2005 Projects » Helping People to Help Themselves

Helping People to Help Themselves:  a study of training issues for Aboriginal women and their remote communities in Central Australia report presents research findings into the knowledge and aspirations of vocational education and training (VET) held by Central Australian Indigenous women leaders. It identifies and reviews some current initiatives to improve access and participation for women in remote Aboriginal communities in the region.

The project is based upon the perceptions of women in Central Australia who are:

  • Training participants: Aboriginal women undertaking training in a unit of the Certificate IV Training and Assessment in order to gain employment as Training Nintiringtjaku (community training facilitators)
  •  Advocates and decision-makers: Aboriginal women on the Management Committee of Waltja Tjutangku Palyapayi Aboriginal Association, representing their remote community and the concerns of communities across the Central Australian region
  • Training providers: Aboriginal and non-Aboriginal staff of two Aboriginal Registered Training Organisations: Waltja Tjutangku Palyapayi (Waltja) and the Centre for Appropriate Technology (CAT).

The research data comprises publications and interview texts on training needs and issues for Aboriginal women in Central Australia, compiled from 1993 to the present. Commentary is also provided upon the implementation of the National Strategy for Aboriginal and Torres Strait Islander people in vocational education and training, and upon other policies and initiatives by the Commonwealth and Northern Territory governments. The report is accompanied by a Power Point presentation which provides a visual representation of the key points.

The consistent concerns of research participants are for training which supports employment access for adult Aboriginal people within existing community jobs, and training which supports traineeships and new job opportunities for their young people. They talk about why there are so few Aboriginal people holding manager and senior worker positions, and how to address the English literacy and qualification barriers and recognition of prior learning. They worry for their young people if there is no good start for them at school and in teenage years. They hope for a learning pathway for them, to get confidence, competence and employment. They hope that their young women can get work within their own communities, in the store, the Council office, the clinic, the school, the art centre, aged care and child care, living in their own country and working confidently both in their own language and in English.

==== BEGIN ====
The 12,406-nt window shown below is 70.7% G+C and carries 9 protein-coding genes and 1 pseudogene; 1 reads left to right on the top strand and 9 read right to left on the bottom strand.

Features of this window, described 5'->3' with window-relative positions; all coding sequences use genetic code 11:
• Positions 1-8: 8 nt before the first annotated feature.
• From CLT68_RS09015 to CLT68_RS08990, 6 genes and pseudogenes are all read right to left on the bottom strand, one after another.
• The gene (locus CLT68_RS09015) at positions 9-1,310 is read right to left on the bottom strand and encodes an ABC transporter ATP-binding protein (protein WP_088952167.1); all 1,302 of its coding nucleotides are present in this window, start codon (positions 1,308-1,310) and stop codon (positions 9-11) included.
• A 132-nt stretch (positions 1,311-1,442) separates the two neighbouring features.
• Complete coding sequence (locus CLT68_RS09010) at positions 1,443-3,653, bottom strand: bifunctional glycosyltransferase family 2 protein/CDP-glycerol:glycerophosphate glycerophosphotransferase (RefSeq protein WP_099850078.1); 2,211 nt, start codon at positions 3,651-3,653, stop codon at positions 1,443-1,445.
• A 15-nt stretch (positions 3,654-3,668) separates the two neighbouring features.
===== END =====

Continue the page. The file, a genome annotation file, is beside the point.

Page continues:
The Aboriginal women who participated in this project have a clear appreciation of the value of accredited training, and a critical appreciation of the efforts of government and Registered Training Organisations to provide VET services for remote Aboriginal communities. They assert a strong commitment to the principles of life long learning within traditional Aboriginal societies as well as within their Aboriginal organisations. The training needs and priorities identified by research participants have been categorised in the following way:

  • Community self-determination: This refers to governance issues for remote and disadvantaged communities: planning and making decisions together, working to maintain culture and  language, managing community events, running local government and community services, making submissions and administering funding.
  • Training and qualifications for community-based employment: Research participants want improved Aboriginal access to existing jobs on their communities, such as governance,  administration, services, community care work, education and health, which are generally taken up by non-Indigenous workers. They also need professional development and accreditation opportunities as volunteers or hourly paid workers within these services. They need access to training in technical trades, and in the maintenance of houses and essential services. Aboriginal women also advocate for young people and men to gain similar access.
  • Functional literacies: Research participants stress the problems of low levels of English literacy, numeracy, experience with computer technologies, and the impact of this upon further education or employment opportunities. The functional literacies of documentation, governance, financial management and contractual compliance are required by community council members and by the boards and managers of community services.
  • Crisis management: addressing the immediate and long-term problems and effects of physical and mental ill-health, violence, alcohol and inhalant misuse, family breakdown. A direct link is drawn by research participants between the lack of good education opportunities and anti social/self-destructive activities, particularly for young people at risk.

The report therefore makes broad statements about good practice in linking VET to remote community needs, and specific statements about training needs in relation to the four priority areas listed above.

 To read the report click here.